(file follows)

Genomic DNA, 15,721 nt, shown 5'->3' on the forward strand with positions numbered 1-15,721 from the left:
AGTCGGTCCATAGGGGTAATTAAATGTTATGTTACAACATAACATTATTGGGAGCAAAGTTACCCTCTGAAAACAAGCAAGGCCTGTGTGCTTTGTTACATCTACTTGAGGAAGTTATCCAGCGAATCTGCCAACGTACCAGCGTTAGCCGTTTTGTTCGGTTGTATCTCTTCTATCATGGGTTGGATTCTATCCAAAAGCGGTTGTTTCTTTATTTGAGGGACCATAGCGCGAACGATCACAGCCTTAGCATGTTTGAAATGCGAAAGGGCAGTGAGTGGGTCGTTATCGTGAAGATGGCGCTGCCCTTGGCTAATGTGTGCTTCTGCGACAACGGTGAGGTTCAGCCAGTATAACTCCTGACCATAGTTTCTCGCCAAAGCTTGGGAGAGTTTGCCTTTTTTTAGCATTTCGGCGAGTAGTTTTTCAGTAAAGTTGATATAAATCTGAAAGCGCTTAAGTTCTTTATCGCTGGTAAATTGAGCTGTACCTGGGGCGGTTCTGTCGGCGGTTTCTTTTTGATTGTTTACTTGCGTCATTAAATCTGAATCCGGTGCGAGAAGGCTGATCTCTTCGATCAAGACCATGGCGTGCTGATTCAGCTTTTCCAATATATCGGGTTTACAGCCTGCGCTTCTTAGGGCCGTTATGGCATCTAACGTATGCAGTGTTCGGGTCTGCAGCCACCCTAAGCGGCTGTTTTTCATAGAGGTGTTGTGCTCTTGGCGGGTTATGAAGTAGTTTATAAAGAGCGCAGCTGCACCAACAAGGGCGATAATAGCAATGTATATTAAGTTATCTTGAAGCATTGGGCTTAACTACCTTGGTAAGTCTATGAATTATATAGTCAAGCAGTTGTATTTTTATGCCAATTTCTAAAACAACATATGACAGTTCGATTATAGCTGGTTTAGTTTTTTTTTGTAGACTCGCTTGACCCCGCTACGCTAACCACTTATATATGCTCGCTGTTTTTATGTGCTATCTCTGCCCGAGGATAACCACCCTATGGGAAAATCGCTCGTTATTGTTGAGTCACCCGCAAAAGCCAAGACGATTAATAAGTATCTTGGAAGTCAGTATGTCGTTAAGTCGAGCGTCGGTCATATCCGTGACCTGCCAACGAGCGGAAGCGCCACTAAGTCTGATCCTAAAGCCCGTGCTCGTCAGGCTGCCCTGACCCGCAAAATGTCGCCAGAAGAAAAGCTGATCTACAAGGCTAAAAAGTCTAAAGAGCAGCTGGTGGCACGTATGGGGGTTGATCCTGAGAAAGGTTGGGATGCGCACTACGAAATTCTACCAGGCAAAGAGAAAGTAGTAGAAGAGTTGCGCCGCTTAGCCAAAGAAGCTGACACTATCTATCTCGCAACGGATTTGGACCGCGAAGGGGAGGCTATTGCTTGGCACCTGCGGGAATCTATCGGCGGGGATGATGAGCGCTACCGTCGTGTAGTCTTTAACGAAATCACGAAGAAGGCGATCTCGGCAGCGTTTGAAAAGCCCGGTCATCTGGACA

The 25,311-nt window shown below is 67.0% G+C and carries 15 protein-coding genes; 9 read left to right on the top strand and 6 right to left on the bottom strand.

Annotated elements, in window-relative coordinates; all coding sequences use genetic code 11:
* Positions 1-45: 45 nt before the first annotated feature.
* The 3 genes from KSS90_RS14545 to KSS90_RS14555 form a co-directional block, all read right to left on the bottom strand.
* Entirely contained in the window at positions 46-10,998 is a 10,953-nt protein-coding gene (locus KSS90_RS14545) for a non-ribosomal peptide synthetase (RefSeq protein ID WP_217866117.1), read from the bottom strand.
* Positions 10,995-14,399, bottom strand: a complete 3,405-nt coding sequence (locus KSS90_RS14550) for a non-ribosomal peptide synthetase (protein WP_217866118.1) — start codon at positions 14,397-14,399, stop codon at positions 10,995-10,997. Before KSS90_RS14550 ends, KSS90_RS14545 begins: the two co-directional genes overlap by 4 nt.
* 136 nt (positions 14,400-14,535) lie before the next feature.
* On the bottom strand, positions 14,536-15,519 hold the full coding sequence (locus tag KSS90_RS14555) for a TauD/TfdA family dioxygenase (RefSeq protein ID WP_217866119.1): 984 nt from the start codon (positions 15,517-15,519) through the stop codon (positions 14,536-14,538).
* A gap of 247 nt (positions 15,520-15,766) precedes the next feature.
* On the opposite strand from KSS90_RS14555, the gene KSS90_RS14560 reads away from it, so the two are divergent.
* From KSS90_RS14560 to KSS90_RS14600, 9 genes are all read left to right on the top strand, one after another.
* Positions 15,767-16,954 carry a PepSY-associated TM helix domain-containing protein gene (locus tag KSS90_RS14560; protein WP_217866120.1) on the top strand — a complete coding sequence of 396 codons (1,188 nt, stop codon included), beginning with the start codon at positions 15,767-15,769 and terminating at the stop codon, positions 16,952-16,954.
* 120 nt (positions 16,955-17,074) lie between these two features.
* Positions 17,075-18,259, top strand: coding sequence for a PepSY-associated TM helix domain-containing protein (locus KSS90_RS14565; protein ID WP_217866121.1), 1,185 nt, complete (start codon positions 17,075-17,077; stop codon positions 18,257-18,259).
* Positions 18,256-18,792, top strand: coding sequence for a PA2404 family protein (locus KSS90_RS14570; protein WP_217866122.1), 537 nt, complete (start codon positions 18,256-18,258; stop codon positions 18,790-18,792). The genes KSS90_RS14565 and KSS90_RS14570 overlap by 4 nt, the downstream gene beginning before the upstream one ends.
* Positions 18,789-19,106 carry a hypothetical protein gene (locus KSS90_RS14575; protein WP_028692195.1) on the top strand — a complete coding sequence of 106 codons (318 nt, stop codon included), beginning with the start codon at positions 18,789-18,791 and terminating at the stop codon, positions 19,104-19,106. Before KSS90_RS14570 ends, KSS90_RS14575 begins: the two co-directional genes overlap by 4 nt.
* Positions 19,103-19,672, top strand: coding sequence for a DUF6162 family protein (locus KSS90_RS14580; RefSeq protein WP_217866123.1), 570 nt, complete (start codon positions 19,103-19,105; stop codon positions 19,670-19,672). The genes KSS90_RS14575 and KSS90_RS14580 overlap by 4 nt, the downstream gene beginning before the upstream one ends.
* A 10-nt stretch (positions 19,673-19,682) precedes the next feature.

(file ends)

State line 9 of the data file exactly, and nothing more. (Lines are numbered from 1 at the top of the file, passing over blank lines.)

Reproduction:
* 136 nt (positions 14,400-14,535) lie before the next feature.